Steve Winwood Honored
A highlight of the evening was the BMI Icon presentation to legendary songwriter and recording artist Steve Winwood, who was honored for his "enduring influence on generations of music makers." With a career that spans more than 40 years as both a solo artist and as a member of the Spencer Davis Group, Traffic and Blind Faith, Winwoodís many songwriting credits include "Gimme Some Loviní," "Canít Find My Way Home," "While You See a Chance," "Higher Love" and "Back In the High Life," among many others.
"Itís My Life," written by Mark Hollis (PRS) and published by Universal Music Publishing Ltd., was named Song of the Year and received the organizationís highest accolade. Hollis was a member of 80s synthpop band Talk Talk who first recorded the song, and the No Doubt remake earned it the award.
"Run," written by Snow Patrol members Iain Archer, Nathan Connolly, Gary Lightbody, Mark McClelland and Jonny Quinn, was named BMIís College Song of the Year for tallying the most performances on American college radio.
The BMI Dance Award went to "Listen to Your Heart," written by Per Gessle and Mats Persson. Recorded by Belgium-based duo D.H.T., the song is a remake of the 1989 #1 hit by Roxette whose members Per Gessle and Marie Fredriksson were present to receive the award. It was the first public appearance by Fredriksson since her recent recovery from brain cancer.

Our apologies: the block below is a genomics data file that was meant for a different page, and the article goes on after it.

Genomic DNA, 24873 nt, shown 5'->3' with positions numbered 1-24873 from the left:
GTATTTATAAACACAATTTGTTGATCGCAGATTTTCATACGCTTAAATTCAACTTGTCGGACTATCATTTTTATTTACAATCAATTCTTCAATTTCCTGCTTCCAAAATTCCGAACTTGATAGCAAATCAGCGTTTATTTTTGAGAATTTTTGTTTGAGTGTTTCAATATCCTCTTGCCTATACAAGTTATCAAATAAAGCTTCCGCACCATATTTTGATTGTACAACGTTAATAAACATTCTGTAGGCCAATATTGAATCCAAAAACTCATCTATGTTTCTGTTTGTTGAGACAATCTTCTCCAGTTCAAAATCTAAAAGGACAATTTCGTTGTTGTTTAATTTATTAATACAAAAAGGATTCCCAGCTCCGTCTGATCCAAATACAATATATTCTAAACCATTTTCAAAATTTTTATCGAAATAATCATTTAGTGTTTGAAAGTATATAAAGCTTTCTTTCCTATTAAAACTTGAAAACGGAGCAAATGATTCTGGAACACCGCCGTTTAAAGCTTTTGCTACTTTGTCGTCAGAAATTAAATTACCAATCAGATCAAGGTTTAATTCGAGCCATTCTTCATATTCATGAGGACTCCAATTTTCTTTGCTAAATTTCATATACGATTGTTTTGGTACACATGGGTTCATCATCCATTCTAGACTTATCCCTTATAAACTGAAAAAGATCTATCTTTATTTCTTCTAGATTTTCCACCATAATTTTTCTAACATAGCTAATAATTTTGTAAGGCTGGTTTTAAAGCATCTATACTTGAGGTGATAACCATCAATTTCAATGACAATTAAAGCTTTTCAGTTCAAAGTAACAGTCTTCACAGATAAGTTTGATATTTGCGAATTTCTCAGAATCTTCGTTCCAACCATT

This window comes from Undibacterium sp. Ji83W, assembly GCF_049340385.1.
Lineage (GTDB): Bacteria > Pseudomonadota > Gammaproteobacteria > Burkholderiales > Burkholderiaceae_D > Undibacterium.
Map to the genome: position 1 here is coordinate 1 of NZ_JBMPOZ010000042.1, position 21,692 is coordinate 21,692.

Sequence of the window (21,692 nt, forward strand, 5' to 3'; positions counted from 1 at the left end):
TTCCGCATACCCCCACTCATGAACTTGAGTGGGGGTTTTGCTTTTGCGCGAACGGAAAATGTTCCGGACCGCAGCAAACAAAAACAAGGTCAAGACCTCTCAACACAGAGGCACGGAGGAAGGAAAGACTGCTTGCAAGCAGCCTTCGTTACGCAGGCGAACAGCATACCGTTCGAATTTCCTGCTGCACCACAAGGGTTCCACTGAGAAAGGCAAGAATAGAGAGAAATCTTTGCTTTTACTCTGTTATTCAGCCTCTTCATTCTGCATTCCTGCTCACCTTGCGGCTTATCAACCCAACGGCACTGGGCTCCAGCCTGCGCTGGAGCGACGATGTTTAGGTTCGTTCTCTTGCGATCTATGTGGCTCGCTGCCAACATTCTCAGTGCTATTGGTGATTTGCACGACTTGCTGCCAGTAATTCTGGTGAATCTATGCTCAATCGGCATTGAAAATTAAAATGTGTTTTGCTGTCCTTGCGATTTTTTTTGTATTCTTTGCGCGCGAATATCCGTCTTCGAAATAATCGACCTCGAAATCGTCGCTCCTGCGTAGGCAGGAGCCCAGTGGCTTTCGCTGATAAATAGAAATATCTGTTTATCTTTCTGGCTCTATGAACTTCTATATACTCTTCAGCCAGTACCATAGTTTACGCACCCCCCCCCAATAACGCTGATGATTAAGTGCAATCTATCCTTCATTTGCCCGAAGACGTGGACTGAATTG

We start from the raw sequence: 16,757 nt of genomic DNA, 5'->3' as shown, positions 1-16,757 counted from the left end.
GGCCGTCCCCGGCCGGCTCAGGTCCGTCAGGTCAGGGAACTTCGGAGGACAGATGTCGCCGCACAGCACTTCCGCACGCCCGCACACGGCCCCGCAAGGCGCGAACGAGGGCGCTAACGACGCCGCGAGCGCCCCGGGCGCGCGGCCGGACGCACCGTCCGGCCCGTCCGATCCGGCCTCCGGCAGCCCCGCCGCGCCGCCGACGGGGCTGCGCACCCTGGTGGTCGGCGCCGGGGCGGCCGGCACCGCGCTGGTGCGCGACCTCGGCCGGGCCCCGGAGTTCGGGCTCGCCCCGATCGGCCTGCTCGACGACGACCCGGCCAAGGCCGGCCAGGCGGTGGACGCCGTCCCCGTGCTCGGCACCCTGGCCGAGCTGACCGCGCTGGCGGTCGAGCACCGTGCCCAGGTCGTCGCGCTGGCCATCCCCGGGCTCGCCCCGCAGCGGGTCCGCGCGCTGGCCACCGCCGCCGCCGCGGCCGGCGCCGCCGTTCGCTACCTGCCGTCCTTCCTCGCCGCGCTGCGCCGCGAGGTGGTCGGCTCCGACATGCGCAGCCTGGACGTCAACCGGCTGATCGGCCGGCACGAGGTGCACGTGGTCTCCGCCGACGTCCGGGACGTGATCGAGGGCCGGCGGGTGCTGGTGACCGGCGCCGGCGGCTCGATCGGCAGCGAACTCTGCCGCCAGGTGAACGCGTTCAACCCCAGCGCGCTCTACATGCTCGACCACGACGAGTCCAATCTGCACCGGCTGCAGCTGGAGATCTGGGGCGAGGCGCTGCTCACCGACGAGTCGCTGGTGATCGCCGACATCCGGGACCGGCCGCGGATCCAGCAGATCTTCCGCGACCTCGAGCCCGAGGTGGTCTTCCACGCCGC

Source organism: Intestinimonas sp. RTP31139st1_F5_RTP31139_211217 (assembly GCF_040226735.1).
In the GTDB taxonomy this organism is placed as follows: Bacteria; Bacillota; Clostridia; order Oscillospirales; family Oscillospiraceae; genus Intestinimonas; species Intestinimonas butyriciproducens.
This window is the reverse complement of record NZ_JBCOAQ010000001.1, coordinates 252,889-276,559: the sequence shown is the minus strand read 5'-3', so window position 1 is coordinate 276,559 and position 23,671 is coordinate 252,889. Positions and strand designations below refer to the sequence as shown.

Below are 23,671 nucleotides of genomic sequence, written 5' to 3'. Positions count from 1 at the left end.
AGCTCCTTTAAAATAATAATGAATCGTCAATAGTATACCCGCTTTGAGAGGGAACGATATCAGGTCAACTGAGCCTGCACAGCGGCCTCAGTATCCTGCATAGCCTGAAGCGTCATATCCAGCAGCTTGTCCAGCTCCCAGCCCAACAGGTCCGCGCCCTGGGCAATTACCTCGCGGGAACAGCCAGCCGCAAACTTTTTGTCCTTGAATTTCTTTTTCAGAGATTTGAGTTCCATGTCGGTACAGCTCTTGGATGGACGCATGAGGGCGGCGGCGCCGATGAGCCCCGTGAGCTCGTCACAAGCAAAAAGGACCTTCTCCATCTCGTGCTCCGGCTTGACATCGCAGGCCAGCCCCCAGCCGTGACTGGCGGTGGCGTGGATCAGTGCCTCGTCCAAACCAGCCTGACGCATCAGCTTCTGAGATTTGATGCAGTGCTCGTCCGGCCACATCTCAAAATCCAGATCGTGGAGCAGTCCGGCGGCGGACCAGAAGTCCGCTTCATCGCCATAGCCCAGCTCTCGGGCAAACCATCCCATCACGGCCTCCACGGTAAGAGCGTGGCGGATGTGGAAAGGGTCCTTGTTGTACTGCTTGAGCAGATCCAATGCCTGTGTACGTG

Million-Air certificates were also presented throughout the evening in recognition of those songs that have had two million or more US performances. Topping the list were Stingís "Every Breath You Take," which reached the eight million performance plateau and the Van Morrison classic "Brown Eyed Girl," which won a seven million performance award. Other Million-Air recipients included the Rolling Stones, Eric Clapton, the Bee Gees, Sir Elton John (PRS) and Shania Twain.
Now marking its 65th year in business, BMI is an American performing rights organization that represents more than 300,000 songwriters, composers and publishers in all genres of music. With a repertoire of more than 6.5 million musical works from around the world, the non-profit-making corporation collects license fees from businesses that use music, which it then distributes as royalties to the musical creators and copyright owners it represents.